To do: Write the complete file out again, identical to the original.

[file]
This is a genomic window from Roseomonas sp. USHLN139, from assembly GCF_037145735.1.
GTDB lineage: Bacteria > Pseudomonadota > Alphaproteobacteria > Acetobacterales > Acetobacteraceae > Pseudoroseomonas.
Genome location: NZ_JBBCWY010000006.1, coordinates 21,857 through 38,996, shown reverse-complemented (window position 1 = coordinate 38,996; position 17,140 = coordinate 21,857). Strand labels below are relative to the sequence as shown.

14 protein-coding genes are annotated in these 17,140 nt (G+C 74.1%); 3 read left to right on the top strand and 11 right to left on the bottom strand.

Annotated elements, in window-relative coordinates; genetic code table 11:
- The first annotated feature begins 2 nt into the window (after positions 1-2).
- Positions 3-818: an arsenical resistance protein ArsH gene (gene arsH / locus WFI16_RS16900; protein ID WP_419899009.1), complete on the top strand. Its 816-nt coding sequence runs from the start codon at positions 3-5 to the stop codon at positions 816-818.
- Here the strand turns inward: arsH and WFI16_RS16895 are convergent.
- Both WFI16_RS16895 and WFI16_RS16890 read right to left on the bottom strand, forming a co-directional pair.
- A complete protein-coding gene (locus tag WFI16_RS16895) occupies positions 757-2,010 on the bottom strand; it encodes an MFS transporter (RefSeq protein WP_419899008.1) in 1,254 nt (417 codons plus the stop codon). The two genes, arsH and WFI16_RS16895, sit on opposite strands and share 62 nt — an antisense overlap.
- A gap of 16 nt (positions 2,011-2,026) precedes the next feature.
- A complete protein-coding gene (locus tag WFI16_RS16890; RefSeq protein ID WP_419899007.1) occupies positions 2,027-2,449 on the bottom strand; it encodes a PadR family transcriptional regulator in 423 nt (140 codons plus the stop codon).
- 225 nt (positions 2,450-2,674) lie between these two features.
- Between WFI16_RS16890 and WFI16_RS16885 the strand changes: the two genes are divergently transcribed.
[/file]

This is a genomic window from Roseomonas sp. USHLN139, from assembly GCF_037145735.1.
GTDB lineage: Bacteria > Pseudomonadota > Alphaproteobacteria > Acetobacterales > Acetobacteraceae > Pseudoroseomonas.
Genome location: NZ_JBBCWY010000006.1, coordinates 21,857 through 38,996, shown reverse-complemented (window position 1 = coordinate 38,996; position 17,140 = coordinate 21,857). Strand labels below are relative to the sequence as shown.

14 protein-coding genes are annotated in these 17,140 nt (G+C 74.1%); 3 read left to right on the top strand and 11 right to left on the bottom strand.

Annotated elements, in window-relative coordinates; genetic code table 11:
- The first annotated feature begins 2 nt into the window (after positions 1-2).
- Positions 3-818: an arsenical resistance protein ArsH gene (gene arsH / locus WFI16_RS16900; protein ID WP_419899009.1), complete on the top strand. Its 816-nt coding sequence runs from the start codon at positions 3-5 to the stop codon at positions 816-818.
- Here the strand turns inward: arsH and WFI16_RS16895 are convergent.
- Both WFI16_RS16895 and WFI16_RS16890 read right to left on the bottom strand, forming a co-directional pair.
- A complete protein-coding gene (locus tag WFI16_RS16895) occupies positions 757-2,010 on the bottom strand; it encodes an MFS transporter (RefSeq protein WP_419899008.1) in 1,254 nt (417 codons plus the stop codon). The two genes, arsH and WFI16_RS16895, sit on opposite strands and share 62 nt — an antisense overlap.
- A gap of 16 nt (positions 2,011-2,026) precedes the next feature.
- A complete protein-coding gene (locus tag WFI16_RS16890; RefSeq protein ID WP_419899007.1) occupies positions 2,027-2,449 on the bottom strand; it encodes a PadR family transcriptional regulator in 423 nt (140 codons plus the stop codon).
- 225 nt (positions 2,450-2,674) lie between these two features.
- Between WFI16_RS16890 and WFI16_RS16885 the strand changes: the two genes are divergently transcribed.